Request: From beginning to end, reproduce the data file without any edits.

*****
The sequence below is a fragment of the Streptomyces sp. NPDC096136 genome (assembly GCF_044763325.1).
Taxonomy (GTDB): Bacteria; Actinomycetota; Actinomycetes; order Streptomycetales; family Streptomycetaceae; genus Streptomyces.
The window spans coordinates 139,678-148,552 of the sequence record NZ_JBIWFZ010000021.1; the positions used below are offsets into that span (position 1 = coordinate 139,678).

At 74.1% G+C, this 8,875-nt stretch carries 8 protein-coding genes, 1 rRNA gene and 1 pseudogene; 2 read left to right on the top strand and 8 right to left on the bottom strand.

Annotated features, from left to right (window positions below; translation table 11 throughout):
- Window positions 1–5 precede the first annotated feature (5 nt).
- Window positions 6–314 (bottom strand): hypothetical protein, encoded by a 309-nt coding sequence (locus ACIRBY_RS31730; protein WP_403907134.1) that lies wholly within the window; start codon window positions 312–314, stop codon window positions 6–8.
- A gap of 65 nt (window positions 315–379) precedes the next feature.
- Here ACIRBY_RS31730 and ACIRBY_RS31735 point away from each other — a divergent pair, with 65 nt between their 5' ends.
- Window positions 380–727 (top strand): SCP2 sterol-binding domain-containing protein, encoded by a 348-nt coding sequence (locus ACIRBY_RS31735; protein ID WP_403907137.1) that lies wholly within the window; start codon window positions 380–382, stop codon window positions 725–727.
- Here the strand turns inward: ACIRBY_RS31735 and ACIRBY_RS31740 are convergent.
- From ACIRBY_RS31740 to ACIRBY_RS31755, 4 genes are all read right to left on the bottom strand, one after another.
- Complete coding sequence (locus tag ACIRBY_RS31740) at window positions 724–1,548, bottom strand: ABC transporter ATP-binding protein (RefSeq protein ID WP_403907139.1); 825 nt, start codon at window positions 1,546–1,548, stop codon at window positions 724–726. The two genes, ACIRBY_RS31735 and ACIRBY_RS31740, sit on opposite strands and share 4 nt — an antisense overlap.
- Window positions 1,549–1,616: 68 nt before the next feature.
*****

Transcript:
The sequence below is a fragment of the Streptomyces sp. NPDC096136 genome (assembly GCF_044763325.1).
Taxonomy (GTDB): Bacteria; Actinomycetota; Actinomycetes; order Streptomycetales; family Streptomycetaceae; genus Streptomyces.
The window spans coordinates 139,678-148,552 of the sequence record NZ_JBIWFZ010000021.1; the positions used below are offsets into that span (position 1 = coordinate 139,678).

At 74.1% G+C, this 8,875-nt stretch carries 8 protein-coding genes, 1 rRNA gene and 1 pseudogene; 2 read left to right on the top strand and 8 right to left on the bottom strand.

Annotated features, from left to right (window positions below; translation table 11 throughout):
- Window positions 1–5 precede the first annotated feature (5 nt).
- Window positions 6–314 (bottom strand): hypothetical protein, encoded by a 309-nt coding sequence (locus ACIRBY_RS31730; protein WP_403907134.1) that lies wholly within the window; start codon window positions 312–314, stop codon window positions 6–8.
- A gap of 65 nt (window positions 315–379) precedes the next feature.
- Here ACIRBY_RS31730 and ACIRBY_RS31735 point away from each other — a divergent pair, with 65 nt between their 5' ends.
- Window positions 380–727 (top strand): SCP2 sterol-binding domain-containing protein, encoded by a 348-nt coding sequence (locus ACIRBY_RS31735; protein ID WP_403907137.1) that lies wholly within the window; start codon window positions 380–382, stop codon window positions 725–727.
- Here the strand turns inward: ACIRBY_RS31735 and ACIRBY_RS31740 are convergent.
- From ACIRBY_RS31740 to ACIRBY_RS31755, 4 genes are all read right to left on the bottom strand, one after another.
- Complete coding sequence (locus tag ACIRBY_RS31740) at window positions 724–1,548, bottom strand: ABC transporter ATP-binding protein (RefSeq protein ID WP_403907139.1); 825 nt, start codon at window positions 1,546–1,548, stop codon at window positions 724–726. The two genes, ACIRBY_RS31735 and ACIRBY_RS31740, sit on opposite strands and share 4 nt — an antisense overlap.
- Window positions 1,549–1,616: 68 nt before the next feature.